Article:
Machine Learning Course SS 15 U Stuttgart


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See my general teaching page for previous versions of this lecture.


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Exploiting large-scale data is a central challenge of our time. Machine Learning is the core discipline to address this challenge, aiming to extract useful models and structure from data. Studying Machine Learning is motivated in multiple ways: 1) as the basis of commercial data mining (Google, Amazon, Picasa, etc), 2) a core methodological tool for data analysis in all sciences (vision, linguistics, software engineering, but also biology, physics, neuroscience, etc) and finally, 3) as a core foundation of autonomous intelligent systems.


This lecture introduces to modern methods in Machine Learning, including discriminative as well as probabilistic generative models. A preliminary outline of topics is:

  • motivation
  • probabilistic modeling and inference
  • regression and classification methods (kernel methods, Gaussian Processes, Bayesian kernel logistic regression, relations)
  • discriminative learning (logistic regression, Conditional Random Fields)
  • feature selection
  • boosting and ensemble learning
  • representation learning and embedding (kernel PCA and derivatives, deep learning)
  • graphical models
  • inference in graphical models (MCMC, message passing, variational)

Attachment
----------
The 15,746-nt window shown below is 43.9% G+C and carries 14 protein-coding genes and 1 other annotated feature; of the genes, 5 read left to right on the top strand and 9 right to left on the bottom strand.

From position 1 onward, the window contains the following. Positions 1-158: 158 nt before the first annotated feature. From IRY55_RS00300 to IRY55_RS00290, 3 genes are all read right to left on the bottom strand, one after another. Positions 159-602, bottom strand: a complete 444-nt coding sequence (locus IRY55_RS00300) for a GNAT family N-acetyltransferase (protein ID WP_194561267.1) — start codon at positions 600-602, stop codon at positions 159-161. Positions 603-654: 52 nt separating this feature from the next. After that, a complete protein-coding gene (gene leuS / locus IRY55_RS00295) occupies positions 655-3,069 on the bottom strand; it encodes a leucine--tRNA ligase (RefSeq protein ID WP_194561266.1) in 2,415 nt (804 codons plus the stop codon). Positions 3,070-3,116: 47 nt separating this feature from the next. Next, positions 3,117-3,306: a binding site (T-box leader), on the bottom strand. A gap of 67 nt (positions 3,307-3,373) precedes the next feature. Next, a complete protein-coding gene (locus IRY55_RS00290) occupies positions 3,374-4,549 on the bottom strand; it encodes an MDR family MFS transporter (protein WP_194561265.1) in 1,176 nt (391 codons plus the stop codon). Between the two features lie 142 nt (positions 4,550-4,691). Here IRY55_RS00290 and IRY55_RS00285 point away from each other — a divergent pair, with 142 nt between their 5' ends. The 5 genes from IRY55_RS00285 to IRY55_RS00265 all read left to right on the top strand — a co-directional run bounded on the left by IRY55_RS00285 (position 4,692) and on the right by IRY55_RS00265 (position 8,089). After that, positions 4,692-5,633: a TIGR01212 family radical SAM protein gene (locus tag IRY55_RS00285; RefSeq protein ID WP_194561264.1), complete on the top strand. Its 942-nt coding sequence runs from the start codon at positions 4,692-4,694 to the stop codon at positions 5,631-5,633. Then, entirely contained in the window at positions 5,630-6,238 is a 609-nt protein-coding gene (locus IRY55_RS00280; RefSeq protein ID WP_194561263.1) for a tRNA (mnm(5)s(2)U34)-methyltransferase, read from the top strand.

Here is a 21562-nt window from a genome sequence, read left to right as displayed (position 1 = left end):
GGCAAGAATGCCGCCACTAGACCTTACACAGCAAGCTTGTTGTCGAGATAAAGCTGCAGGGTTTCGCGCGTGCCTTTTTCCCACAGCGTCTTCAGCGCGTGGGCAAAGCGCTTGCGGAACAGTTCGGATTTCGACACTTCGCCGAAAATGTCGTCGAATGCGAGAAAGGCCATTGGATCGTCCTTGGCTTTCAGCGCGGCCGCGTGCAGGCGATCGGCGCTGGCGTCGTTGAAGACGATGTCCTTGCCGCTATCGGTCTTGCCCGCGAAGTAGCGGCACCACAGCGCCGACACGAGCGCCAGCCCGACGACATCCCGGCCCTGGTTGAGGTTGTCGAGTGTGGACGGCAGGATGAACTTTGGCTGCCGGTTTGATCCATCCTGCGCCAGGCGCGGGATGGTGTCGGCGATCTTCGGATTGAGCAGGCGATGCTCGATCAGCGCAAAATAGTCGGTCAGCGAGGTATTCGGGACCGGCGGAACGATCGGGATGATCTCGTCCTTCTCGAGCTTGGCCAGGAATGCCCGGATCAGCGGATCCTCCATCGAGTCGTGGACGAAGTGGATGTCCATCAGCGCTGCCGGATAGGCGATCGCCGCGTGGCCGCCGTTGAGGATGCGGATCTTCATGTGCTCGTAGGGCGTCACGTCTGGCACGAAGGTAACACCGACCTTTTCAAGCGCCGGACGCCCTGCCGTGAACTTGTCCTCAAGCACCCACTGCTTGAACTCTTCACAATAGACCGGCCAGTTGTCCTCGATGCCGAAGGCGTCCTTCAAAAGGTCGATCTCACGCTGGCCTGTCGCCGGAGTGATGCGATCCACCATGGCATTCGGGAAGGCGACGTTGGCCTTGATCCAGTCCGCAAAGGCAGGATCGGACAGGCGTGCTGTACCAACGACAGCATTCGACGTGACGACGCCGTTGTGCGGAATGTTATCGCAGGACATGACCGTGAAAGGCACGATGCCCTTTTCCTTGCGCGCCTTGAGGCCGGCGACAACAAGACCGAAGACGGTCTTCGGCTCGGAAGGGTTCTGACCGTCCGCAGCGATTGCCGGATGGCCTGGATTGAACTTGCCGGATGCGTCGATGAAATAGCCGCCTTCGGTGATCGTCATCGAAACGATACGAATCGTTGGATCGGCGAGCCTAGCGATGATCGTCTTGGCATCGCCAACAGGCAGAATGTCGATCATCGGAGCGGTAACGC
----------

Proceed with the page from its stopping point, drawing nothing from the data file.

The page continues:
• learning in graphical models
Students should bring basic knowledge of linear algebra, probability theory and optimization.
Organization
  • This is the central website of the lecture. Link to slides, exercise sheets, announcements, etc will all be posted here.
  • See the 01-introduction slides for further information.
Schedule, slides & exercises
date topics slides exercises
(due before the lecture)
16.4. Introduction 01-introduction NO TUTORIALS
in the first week
23.4. Regression 02-regression e01-intro
30.4. Classification 03-classification e02-linearRegression
../data/dataLinReg2D.txt
../data/dataQuadReg2D.txt
../data/dataQuadReg2D_noisy.txt
7.5. Regression & Classification
(cont'd)
NO TUTORIALS
(change of rhythm)
14.5. HOLIDAY e03-classification
../data/data2Class.txt
(due on May 11 & 13)
21.5. SVMs 04-MLbreadth e04-kernelsAndCRFs
(due on May 18 & 20)
29.5. HOLIDAY HOLIDAY
4.5. HOLIDAY e05-SVM
(discussed on June 1 & 3)
11.6. Unsupervised Learning e06-NN
(discussed on June 8 & 10)
18.6. Clustering e07-NN
../data/data2ClassHastie.txt
25.6. Bootstrap estimates & Boosting e08-PCA
2.7. Bayesian Learning 05-probabilities
06-BayesianRegressionClassification
07-graphicalModels
08-graphicalModels-Learning
e09-clustering
9.7. e10-weka-scikit
16.7. e11-Bayes-GPs
23.7. SUMMARY 15-MachineLearning-script e12_EM_graphicalModel
Literature
[1] The Elements of Statistical Learning: Data Mining, Inference, and Prediction by Trevor Hastie, Robert Tibshirani and Jerome Friedman. Springer, Second Edition, 2009.
full online version available
(recommended: read introductory chapter)

[2] Pattern Recognition and Machine Learning by Bishop, C. M.. Springer 2006.
online
(especially chapter 8, which is fully online)

[email by Stefan Otte:] This is a nice little (26 pages) linear algebra and matrix calculus reference. It's used for the ML class in Stanford. Maybe it's interesting for your ML class. link

[email by Stefan Otte:] Feature selection, l1 vs. l2 regularization, and rotational invariance Paper: link Comments: link